The Drexel Mission Fight was an armed confrontation between Lakota warriors and the United States Army that took place on thePine Ridge Indian Reservation the day after the battle on December 30, 1890. The fight occurred on White Clay Creek approximately 15 miles north of Pine Ridge where Lakota fleeing from the continued hostile situation surrounding the battle at Wounded Knee had set up camp.
Company K of the Seventh Cavalry — the unit involved in the battle — was sent to force the Lakotas' return to the areas they were assigned on their respective reservations. Some of the 'hostiles' were Brulé Lakota from the Rosebud Indian Reservation. The Seventh Cavalry was pinned down in a valley by the combined Lakota forces and had to be rescued by the Ninth Cavalry, anAfrican American regiment nicknamed the Buffalo Soldiers.
Among the Lakota warriors was a young Brulé from Rosebud named Plenty Horses who had recently returned from five years at the Carlisle Indian School in Pennsylvania. A week after this fight, Plenty Horses would shoot and kill Army Lieutenant Edward W. Casey, commandant of the Cheyenne Scouts (Troop L, Eighth Cavalry). The testimony introduced at the trial of Plenty Horses and his subsequent acquittal also helped abrogate the legal culpability of the U.S. Army for the Wounded Knee Massacre.
Medal of Honor controversy
For this 1890 offensive, the Army awarded twenty Medals of Honor, its highest commendation. While recently, in the governmental Nebraska State Historical Society's Summer 1994 quarterly journal, Jerry Green construes that, pre-1916 Medals of Honor were awarded more liberally, however "the number of medals does seem disproportionate when compared to those awarded for other battles." Quantifying, he compares the three awarded for the Battle of Bear Paw Mountain's five-day siege, to the twenty awarded for this short and one-sided action.
Native American activists have urged the medals be withdrawn, as they say they were "Medals of Dishonor". According to Lakota tribesman William Thunder Hawk, "The Medal of Honor is meant to reward soldiers who act heroically. But at Wounded Knee, they didn't show heroism; they showed cruelty." In 2001, the National Congress of American Indians passed two resolutions condemning the Medals of Honor awards and called on the U.S. government to rescind them.
Some of the citations on the medals awarded to the troopers, at Wounded Knee, state that they went in pursuit of Lakota who were trying to escape or hide. Another citation was for "conspicuous bravery in rounding up and bringing to the skirmish line a stampeded pack mule." 
Medal of Honor Citations, Wounded Knee
Two of the citations, of the twenty Medals of Honor awarded at Wounded Knee:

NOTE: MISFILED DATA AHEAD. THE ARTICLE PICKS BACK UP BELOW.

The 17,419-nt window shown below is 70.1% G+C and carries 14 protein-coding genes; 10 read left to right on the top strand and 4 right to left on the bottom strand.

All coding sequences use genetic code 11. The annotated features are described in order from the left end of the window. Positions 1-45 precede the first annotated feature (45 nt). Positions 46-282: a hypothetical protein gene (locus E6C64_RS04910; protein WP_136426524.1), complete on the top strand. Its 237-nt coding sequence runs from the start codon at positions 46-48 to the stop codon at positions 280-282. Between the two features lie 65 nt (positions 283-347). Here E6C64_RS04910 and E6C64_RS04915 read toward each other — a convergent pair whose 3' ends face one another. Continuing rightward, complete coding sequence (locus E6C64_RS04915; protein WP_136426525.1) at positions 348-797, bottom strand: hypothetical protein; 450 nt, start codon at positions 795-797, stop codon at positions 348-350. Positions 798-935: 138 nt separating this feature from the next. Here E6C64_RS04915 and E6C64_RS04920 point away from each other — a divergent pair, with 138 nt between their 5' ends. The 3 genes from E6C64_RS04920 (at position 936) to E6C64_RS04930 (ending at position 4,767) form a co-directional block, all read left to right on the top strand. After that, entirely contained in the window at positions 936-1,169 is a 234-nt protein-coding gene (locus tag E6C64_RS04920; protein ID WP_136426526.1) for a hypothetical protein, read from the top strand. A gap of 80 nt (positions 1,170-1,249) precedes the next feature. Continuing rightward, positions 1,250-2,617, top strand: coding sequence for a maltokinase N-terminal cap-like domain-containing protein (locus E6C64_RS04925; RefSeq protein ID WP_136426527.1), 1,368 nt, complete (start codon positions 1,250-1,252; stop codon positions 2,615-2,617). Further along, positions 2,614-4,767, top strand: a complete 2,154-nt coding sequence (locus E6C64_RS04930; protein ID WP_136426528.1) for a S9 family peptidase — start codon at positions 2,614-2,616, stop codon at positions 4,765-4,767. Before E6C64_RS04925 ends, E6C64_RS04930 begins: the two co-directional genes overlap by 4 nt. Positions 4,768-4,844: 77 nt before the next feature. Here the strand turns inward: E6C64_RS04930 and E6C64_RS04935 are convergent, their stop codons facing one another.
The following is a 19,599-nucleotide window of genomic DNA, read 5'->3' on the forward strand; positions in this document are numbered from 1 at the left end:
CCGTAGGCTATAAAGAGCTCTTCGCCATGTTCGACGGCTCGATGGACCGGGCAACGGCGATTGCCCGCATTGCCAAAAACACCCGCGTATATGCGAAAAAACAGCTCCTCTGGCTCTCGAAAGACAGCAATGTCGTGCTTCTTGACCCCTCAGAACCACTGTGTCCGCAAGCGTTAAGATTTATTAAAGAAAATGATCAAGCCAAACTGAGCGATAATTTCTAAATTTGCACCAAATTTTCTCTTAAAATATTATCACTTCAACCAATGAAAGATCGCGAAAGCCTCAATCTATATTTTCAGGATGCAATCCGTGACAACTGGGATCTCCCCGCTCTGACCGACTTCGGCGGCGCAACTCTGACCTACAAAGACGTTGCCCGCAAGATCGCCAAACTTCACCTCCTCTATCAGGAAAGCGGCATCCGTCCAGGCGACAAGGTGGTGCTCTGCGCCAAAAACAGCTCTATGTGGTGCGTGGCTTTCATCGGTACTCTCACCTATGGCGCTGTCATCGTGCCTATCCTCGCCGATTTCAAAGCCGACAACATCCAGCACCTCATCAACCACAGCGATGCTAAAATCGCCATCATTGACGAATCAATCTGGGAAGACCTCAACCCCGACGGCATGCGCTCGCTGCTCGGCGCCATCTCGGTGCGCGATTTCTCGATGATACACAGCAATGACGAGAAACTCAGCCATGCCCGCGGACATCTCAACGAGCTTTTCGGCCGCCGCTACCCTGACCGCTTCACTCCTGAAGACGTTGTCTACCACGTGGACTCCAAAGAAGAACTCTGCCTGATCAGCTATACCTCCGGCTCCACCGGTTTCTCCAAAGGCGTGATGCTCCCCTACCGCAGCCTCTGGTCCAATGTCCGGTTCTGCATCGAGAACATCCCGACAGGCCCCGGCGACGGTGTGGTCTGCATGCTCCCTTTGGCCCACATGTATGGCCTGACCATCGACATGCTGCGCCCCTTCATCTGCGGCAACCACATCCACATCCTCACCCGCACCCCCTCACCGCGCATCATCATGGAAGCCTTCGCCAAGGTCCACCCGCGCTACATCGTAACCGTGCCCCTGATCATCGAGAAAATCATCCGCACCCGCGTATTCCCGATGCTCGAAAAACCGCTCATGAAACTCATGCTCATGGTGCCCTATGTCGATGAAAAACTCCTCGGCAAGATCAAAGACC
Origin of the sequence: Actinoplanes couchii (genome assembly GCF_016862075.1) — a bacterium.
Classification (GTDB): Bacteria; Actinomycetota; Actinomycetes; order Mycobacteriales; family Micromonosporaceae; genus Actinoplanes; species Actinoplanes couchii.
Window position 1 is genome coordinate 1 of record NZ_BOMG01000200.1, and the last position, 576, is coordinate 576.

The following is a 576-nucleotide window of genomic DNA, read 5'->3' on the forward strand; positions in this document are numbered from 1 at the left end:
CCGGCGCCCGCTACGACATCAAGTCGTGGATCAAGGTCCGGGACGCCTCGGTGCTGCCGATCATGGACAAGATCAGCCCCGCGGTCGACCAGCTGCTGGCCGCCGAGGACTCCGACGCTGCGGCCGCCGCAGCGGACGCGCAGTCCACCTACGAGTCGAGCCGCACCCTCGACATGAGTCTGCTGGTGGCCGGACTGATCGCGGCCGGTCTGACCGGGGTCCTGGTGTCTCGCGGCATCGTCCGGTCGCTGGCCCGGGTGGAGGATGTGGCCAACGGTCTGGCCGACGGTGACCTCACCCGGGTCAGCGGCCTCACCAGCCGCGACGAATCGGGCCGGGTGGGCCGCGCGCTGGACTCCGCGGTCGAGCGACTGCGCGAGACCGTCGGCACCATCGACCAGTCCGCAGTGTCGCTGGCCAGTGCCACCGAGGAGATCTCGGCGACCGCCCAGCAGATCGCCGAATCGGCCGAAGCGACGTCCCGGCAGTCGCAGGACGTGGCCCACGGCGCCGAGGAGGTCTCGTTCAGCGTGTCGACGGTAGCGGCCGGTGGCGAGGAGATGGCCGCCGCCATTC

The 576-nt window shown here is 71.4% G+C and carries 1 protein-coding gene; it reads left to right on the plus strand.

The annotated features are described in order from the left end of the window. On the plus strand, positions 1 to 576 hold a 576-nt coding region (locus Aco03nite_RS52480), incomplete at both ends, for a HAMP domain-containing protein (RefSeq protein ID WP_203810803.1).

GRESHAM, JOHN C. Rank and organization: First Lieutenant, 7th U.S. Cavalry. Place and date: At Wounded Knee Creek, S. Dak., 29 December 1890. Entered service at: Lancaster Courthouse, Va. Birth: Virginia. Date of issue: 26 March 1895. Citation: Voluntarily led a party into a ravine to dislodge Sioux Indians concealed therein. He was wounded during this action.
SULLIVAN, THOMAS Rank and organization: Private, Company E, 7th U.S. Cavalry. Place and date: At Wounded Knee Creek, S. Dak., 29 December 1890. Entered service at: Newark, N.J. Birth: Ireland. Date of issue: 17 December 1891. Citation: Conspicuous bravery in action against Indians concealed in a ravine.
Wounded Knee hill, location of Hotchkiss guns during battle and subsequent mass grave of Native American Dead.
A church was built on the hill behind the mass grave in which the victims had been buried. In 1903, descendants of those who died in the battle erected a monument at the gravesite. The memorial lists many of those who died at Wounded Knee along with an inscription that reads:
"This monument is erected by surviving relatives and other Ogalala and Cheyenne River Sioux Indians in memory of the Chief Big Foot massacre December 29, 1890. Col. Forsyth in command of US troops. Big Foot was a great chief of the Sioux Indians. He often said, 'I will stand in peace till my last day comes.' He did many good and brave deeds for the white man and the red man. Many innocent women and children who knew no wrong died here."
Beginning in 1986, the group named "Big Foot Memorial Riders" was formed to continue to honor the dead. The ceremony has attracted more participants each year and riders and their horses live with the cold weather, as well as the lack of food and water, as they retrace the path that their family members took to Wounded Knee. They carry with them a white flag to symbolize their hope for world peace, and to honor and remember the victims so that they will not be forgotten.